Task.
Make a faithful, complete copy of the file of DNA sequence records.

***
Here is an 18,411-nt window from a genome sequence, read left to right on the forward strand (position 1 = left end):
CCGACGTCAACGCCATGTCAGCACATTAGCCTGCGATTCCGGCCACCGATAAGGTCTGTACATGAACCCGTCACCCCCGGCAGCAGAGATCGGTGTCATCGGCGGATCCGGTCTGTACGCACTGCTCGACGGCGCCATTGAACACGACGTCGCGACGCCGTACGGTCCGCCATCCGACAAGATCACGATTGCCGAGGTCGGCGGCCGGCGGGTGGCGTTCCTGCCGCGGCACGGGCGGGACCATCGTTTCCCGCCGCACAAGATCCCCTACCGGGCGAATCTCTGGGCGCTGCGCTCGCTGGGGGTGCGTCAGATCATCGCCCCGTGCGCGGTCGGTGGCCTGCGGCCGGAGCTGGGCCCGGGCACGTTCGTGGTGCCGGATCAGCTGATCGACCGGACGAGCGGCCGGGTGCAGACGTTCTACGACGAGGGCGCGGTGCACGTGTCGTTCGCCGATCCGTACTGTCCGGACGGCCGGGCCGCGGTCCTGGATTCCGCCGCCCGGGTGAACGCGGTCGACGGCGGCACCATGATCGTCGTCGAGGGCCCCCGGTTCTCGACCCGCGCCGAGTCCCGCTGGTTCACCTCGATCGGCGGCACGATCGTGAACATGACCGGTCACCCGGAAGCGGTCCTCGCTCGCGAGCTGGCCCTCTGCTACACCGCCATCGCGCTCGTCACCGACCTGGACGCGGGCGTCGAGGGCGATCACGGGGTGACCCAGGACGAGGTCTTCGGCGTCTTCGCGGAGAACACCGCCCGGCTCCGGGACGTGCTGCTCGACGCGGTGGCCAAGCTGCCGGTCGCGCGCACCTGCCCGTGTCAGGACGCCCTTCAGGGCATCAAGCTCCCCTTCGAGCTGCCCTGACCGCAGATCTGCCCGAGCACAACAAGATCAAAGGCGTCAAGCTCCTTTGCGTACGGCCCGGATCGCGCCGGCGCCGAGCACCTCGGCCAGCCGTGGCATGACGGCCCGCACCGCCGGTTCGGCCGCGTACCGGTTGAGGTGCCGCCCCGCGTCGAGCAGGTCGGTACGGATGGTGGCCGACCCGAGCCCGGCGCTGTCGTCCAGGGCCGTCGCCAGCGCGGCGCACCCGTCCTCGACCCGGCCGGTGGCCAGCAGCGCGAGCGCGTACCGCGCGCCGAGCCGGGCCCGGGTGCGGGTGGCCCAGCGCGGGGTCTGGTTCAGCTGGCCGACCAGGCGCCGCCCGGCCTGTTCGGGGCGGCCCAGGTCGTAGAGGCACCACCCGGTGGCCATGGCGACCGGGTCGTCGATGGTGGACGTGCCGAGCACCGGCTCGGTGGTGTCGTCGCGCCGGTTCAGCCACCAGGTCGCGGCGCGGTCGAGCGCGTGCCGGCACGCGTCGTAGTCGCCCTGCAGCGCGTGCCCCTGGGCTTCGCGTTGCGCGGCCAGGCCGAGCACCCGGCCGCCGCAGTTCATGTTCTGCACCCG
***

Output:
Here is an 18,411-nt window from a genome sequence, read left to right on the forward strand (position 1 = left end):
CCGACGTCAACGCCATGTCAGCACATTAGCCTGCGATTCCGGCCACCGATAAGGTCTGTACATGAACCCGTCACCCCCGGCAGCAGAGATCGGTGTCATCGGCGGATCCGGTCTGTACGCACTGCTCGACGGCGCCATTGAACACGACGTCGCGACGCCGTACGGTCCGCCATCCGACAAGATCACGATTGCCGAGGTCGGCGGCCGGCGGGTGGCGTTCCTGCCGCGGCACGGGCGGGACCATCGTTTCCCGCCGCACAAGATCCCCTACCGGGCGAATCTCTGGGCGCTGCGCTCGCTGGGGGTGCGTCAGATCATCGCCCCGTGCGCGGTCGGTGGCCTGCGGCCGGAGCTGGGCCCGGGCACGTTCGTGGTGCCGGATCAGCTGATCGACCGGACGAGCGGCCGGGTGCAGACGTTCTACGACGAGGGCGCGGTGCACGTGTCGTTCGCCGATCCGTACTGTCCGGACGGCCGGGCCGCGGTCCTGGATTCCGCCGCCCGGGTGAACGCGGTCGACGGCGGCACCATGATCGTCGTCGAGGGCCCCCGGTTCTCGACCCGCGCCGAGTCCCGCTGGTTCACCTCGATCGGCGGCACGATCGTGAACATGACCGGTCACCCGGAAGCGGTCCTCGCTCGCGAGCTGGCCCTCTGCTACACCGCCATCGCGCTCGTCACCGACCTGGACGCGGGCGTCGAGGGCGATCACGGGGTGACCCAGGACGAGGTCTTCGGCGTCTTCGCGGAGAACACCGCCCGGCTCCGGGACGTGCTGCTCGACGCGGTGGCCAAGCTGCCGGTCGCGCGCACCTGCCCGTGTCAGGACGCCCTTCAGGGCATCAAGCTCCCCTTCGAGCTGCCCTGACCGCAGATCTGCCCGAGCACAACAAGATCAAAGGCGTCAAGCTCCTTTGCGTACGGCCCGGATCGCGCCGGCGCCGAGCACCTCGGCCAGCCGTGGCATGACGGCCCGCACCGCCGGTTCGGCCGCGTACCGGTTGAGGTGCCGCCCCGCGTCGAGCAGGTCGGTACGGATGGTGGCCGACCCGAGCCCGGCGCTGTCGTCCAGGGCCGTCGCCAGCGCGGCGCACCCGTCCTCGACCCGGCCGGTGGCCAGCAGCGCGAGCGCGTACCGCGCGCCGAGCCGGGCCCGGGTGCGGGTGGCCCAGCGCGGGGTCTGGTTCAGCTGGCCGACCAGGCGCCGCCCGGCCTGTTCGGGGCGGCCCAGGTCGTAGAGGCACCACCCGGTGGCCATGGCGACCGGGTCGTCGATGGTGGACGTGCCGAGCACCGGCTCGGTGGTGTCGTCGCGCCGGTTCAGCCACCAGGTCGCGGCGCGGTCGAGCGCGTGCCGGCACGCGTCGTAGTCGCCCTGCAGCGCGTGCCCCTGGGCTTCGCGTTGCGCGGCCAGGCCGAGCACCCGGCCGCCGCAGTTCATGTTCTGCACCCG